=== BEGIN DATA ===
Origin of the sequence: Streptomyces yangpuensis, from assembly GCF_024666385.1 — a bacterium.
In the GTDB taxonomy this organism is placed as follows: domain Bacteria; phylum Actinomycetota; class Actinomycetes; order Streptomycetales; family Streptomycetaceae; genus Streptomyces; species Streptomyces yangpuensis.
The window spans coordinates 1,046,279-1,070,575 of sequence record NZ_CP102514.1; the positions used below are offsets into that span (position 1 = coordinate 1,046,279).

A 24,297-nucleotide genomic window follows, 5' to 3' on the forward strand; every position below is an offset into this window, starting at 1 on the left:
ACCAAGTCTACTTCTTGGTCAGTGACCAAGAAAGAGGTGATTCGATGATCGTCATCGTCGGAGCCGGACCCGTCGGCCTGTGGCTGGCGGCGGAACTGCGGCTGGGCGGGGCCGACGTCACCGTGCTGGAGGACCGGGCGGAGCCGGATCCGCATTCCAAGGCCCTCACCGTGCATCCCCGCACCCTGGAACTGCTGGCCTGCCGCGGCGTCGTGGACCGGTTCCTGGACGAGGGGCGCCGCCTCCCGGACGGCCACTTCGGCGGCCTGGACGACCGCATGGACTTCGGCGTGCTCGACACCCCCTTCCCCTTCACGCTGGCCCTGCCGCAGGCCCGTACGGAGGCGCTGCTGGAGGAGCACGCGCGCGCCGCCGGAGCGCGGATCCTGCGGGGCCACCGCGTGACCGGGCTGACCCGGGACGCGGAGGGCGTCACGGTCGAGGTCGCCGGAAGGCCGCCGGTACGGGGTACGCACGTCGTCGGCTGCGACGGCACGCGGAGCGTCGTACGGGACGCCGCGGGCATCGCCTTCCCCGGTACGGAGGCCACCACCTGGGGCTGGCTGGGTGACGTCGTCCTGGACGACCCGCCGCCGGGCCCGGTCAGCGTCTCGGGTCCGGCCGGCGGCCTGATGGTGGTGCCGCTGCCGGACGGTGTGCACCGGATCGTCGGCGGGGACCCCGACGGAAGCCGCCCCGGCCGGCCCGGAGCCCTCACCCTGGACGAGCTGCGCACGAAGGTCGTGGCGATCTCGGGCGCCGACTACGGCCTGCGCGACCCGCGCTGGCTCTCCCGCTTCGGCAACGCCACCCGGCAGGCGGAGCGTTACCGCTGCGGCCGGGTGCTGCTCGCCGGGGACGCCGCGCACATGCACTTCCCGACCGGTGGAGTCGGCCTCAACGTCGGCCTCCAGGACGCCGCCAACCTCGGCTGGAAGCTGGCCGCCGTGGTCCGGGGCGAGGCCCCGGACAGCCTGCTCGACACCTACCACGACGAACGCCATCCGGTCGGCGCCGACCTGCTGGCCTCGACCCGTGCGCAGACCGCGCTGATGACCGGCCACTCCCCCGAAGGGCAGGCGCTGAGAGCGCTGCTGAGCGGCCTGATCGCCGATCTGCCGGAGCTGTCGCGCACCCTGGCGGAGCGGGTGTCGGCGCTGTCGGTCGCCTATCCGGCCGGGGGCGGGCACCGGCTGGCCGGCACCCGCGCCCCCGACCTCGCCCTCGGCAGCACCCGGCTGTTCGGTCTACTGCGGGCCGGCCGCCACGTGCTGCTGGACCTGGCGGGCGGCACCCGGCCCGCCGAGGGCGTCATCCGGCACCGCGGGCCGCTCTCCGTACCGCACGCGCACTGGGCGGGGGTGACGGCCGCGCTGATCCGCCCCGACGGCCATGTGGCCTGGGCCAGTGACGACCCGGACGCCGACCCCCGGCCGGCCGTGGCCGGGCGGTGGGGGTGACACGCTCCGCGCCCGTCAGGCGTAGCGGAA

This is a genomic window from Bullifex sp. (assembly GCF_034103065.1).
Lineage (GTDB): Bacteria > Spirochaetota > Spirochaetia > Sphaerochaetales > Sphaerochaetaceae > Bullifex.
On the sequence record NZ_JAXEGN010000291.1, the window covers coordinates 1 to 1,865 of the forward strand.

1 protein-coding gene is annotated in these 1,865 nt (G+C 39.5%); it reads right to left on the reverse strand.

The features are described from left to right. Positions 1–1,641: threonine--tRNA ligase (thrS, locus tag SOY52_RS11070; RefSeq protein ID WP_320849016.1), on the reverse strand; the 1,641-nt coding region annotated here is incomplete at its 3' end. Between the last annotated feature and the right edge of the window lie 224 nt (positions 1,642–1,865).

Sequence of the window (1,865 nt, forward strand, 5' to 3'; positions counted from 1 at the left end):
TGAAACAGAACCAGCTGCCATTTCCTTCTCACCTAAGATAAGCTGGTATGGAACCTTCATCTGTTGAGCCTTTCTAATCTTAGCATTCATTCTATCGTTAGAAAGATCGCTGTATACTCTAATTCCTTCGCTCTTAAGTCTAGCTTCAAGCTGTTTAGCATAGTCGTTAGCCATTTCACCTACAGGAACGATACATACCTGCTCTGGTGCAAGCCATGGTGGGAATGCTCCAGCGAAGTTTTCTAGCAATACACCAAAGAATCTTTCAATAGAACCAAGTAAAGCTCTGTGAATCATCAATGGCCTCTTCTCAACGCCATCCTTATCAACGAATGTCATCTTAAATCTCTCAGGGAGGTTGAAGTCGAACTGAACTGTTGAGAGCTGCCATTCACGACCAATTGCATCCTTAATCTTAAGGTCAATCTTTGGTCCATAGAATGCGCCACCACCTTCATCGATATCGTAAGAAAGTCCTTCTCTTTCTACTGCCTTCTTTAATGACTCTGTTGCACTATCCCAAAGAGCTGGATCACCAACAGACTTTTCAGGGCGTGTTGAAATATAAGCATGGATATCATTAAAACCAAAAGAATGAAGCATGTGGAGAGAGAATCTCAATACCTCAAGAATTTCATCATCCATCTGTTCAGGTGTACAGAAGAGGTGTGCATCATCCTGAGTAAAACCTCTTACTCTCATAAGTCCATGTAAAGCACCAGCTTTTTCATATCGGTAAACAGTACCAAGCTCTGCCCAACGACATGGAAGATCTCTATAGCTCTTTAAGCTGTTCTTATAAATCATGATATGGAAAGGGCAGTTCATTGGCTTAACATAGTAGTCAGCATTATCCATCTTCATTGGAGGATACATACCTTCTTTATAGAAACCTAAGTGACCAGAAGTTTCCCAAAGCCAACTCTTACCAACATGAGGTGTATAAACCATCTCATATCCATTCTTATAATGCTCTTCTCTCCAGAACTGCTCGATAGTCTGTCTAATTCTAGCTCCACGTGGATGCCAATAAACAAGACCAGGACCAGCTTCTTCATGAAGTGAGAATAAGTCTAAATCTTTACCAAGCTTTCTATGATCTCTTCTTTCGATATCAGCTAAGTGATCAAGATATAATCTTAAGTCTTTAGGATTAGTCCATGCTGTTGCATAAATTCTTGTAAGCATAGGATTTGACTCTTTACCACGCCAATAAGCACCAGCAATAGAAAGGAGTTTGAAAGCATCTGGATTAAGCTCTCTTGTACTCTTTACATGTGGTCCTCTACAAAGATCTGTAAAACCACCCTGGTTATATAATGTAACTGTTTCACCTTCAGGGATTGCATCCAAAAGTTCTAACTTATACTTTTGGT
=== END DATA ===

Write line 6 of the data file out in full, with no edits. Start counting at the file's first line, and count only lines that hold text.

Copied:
This is a genomic window from Bullifex sp. (assembly GCF_034103065.1).